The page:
A Near-Earth Object Is Actually Two Asteroids Orbiting Each Other & It’s Freaking Scientists Out

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When near-Earth object 2017 YE5 recently swung by Earth, scientists made an incredible discovery: Not only is 2017 YE5 actually two asteroids orbiting each other, not one solo asteroid, but the truly special part is that those two asteroids are roughly the same size, making 2017 YE5 the fourth ever observed equal mass binary asteroid, according to a July 11 press release from NASA. This incredibly rare space treat was observable from June 21 to June 26, and yes, the scientists who caught a glimpse of it are super excited.

To put it in perspective, around 15 percent of the tens of thousands of known asteroids in the solar system are binary asteroids, Gizmodo reported. But the vast, vast majority of those binaries involve one larger object, and one smaller object. Equal mass binary asteroids make up only a miniscule fraction of documented objects, which is why this discovery is so thrilling.

According to NASA's press release, 2017 YE5 was originally discovered in December 2017, but it wasn't close enough to Earth for us to find out anything more specific until June, when it made a flyby at around 3.7 million miles from Earth, Gizmodo reported. As 2017 YE5 made its approach, the first observatory to realize it's more than meets the eye was NASA's Goldstone Solar System Radar, in California. The scientists there rang up the scientists at the Arecibo Observatory in Puerto Rico, who then further teamed up with researchers at the Green Bank Observatory in West Virginia.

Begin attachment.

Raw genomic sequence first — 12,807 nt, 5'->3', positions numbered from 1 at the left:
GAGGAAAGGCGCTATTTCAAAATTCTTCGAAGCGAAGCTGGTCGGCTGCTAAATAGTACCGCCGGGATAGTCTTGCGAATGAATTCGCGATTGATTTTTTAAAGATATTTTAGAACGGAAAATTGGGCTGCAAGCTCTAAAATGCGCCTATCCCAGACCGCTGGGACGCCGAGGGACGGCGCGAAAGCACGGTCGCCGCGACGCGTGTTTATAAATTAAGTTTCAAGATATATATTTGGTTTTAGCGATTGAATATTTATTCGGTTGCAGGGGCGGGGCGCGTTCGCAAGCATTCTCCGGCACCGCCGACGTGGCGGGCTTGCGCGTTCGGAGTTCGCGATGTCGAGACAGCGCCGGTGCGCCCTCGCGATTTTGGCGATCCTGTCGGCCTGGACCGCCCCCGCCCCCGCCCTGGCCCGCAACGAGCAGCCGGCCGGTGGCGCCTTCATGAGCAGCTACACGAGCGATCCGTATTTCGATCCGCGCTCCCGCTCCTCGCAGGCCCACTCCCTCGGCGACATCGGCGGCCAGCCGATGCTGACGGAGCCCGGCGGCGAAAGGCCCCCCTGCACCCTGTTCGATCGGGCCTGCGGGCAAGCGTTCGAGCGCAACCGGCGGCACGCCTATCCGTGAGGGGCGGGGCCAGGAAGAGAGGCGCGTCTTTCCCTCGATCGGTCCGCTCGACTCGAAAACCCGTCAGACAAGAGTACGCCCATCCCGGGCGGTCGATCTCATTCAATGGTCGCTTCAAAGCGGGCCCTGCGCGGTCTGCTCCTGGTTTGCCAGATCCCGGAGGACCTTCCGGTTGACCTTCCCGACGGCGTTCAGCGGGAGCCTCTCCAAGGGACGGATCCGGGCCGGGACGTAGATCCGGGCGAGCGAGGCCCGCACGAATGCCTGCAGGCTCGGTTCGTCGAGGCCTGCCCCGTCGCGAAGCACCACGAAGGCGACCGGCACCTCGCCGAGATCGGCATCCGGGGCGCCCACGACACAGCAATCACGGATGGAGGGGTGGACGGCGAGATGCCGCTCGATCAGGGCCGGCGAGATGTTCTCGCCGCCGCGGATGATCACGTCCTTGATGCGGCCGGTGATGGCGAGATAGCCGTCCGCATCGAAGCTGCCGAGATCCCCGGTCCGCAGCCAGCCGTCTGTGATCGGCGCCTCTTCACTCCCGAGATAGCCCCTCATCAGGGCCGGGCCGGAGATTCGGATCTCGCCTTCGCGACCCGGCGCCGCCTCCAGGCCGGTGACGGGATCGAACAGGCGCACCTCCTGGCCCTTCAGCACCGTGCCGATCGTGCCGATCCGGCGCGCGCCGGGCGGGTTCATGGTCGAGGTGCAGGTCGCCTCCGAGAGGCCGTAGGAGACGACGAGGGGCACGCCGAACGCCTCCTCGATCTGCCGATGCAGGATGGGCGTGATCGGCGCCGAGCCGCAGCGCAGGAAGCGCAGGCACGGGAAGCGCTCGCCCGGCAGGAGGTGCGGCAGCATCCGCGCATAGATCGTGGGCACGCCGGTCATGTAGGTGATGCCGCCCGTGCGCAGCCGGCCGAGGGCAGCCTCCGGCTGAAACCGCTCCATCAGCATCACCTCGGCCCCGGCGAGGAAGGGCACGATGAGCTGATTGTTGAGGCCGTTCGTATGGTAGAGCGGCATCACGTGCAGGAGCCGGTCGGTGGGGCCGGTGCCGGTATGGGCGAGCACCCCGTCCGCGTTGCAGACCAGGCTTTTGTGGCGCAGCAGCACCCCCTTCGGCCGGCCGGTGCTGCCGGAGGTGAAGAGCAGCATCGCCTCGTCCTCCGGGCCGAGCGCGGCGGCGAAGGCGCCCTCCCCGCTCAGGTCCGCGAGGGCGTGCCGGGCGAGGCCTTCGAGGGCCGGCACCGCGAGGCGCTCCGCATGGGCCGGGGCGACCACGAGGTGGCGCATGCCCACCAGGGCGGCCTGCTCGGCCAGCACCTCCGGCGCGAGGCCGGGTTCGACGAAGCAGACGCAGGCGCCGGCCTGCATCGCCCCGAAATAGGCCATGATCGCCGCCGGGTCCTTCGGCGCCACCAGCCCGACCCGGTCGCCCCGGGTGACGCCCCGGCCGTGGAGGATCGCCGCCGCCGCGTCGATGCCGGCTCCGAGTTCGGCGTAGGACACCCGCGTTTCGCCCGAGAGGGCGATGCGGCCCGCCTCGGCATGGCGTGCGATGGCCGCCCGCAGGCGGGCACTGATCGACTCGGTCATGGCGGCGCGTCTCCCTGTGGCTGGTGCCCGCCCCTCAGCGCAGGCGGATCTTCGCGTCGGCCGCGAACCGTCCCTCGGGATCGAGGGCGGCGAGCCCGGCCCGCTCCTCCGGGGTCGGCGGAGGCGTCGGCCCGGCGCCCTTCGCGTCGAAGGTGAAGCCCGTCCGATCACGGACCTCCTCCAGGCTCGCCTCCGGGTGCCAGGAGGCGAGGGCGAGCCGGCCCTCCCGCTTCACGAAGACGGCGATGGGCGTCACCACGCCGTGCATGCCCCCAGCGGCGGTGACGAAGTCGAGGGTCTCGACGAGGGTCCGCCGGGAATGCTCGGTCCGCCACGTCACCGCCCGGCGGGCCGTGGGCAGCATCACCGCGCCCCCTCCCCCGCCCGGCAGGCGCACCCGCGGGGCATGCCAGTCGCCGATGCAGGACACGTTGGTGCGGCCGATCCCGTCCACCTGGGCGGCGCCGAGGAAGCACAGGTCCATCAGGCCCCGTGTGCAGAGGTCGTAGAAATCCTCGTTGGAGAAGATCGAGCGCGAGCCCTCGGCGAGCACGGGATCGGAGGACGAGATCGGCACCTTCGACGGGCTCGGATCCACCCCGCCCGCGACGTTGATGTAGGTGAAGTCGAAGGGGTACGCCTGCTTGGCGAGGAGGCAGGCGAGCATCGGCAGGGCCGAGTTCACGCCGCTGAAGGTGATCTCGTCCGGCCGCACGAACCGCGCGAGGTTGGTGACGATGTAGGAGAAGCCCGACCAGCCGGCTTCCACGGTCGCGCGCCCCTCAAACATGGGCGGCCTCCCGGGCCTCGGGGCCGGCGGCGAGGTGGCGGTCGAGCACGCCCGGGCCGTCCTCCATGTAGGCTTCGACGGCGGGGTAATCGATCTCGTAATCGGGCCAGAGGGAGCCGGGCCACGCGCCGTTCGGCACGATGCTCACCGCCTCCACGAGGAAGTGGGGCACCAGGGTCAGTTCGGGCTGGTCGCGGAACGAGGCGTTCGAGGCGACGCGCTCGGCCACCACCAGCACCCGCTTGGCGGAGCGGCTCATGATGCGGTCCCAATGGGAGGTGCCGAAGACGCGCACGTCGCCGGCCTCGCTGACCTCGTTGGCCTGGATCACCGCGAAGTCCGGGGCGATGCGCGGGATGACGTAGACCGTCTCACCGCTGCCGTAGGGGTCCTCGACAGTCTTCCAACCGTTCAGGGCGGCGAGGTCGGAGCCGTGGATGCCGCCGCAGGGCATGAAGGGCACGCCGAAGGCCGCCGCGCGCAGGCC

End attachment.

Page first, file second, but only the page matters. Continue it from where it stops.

While it's charming to imagine all the scientists playing the world's most excited game of telephone, this team-up was actually for a scientific purpose, NASA reported. When Arecibo Observatory and Green Bank Observatory worked together, they were able to create a bi-static radar configuration, "in which Arecibo transmits the radar signal and Green Bank receives the return signal," according to NASA's press release. Working in tandem with this configuration, the observatories confirmed that 2017 YE5 is an equal mass binary, and were also able to record some frankly stunning imagery of it, which is available for viewing on NASA's website.

In addition, scientists' observations showed that 2017 YE5's two objects "revolve around each other once every 20 to 24 hours," according to NASA's press release. And scientists saw that 2017 YE5 is rare in yet another way: It appears to be one of around just 50 other binary asteroid systems where there's a a "striking difference in the radar reflectivity of the two objects," whch means the twin asteroids that make up 2017 YE5 may have radically different densities, "compositions near their surfaces, or difference surface roughnesses," according to NASA's press release.

Though it would be ideal to be able to learn everything possible about 2017 YE5 right now immediately, we unfortunately won't have another glimpse at it for more than 170 years, Space.com reported. But until then, we do have other binary asteroids to occupy our time, including Didymos, which, unlike 2017 YE5, is a much more common different mass binary asteroid. According to Tech Times, its larger body, informally called Didymain, is 2,560 feet across, and its smaller body, "Didymoon," is 530 feet across. Didymos is about to become part of a test for "NASA's planetary defense plan against potential asteroid collision," Tech Times reported.

During the first part of the mission, in October 2022 and 2024, NASA's Double Asteroid Redirection Test (DART), will ram Didymoon to provide data about how DART can affect asteroids, according to Tech Times. To be clear, Didymos does not pose a danger to Earth, but the data collected by this test from the followup Hera spacecraft mission, which will reach Didymos in 2026 to observe DART's effects, will be able to help us defend Earth against any asteroids that may pose a threat in the future.

We're likely to learn tons of new information from DART, just as we did with observing 2017 YE5, but at least one observation is something we already knew: Space is wild.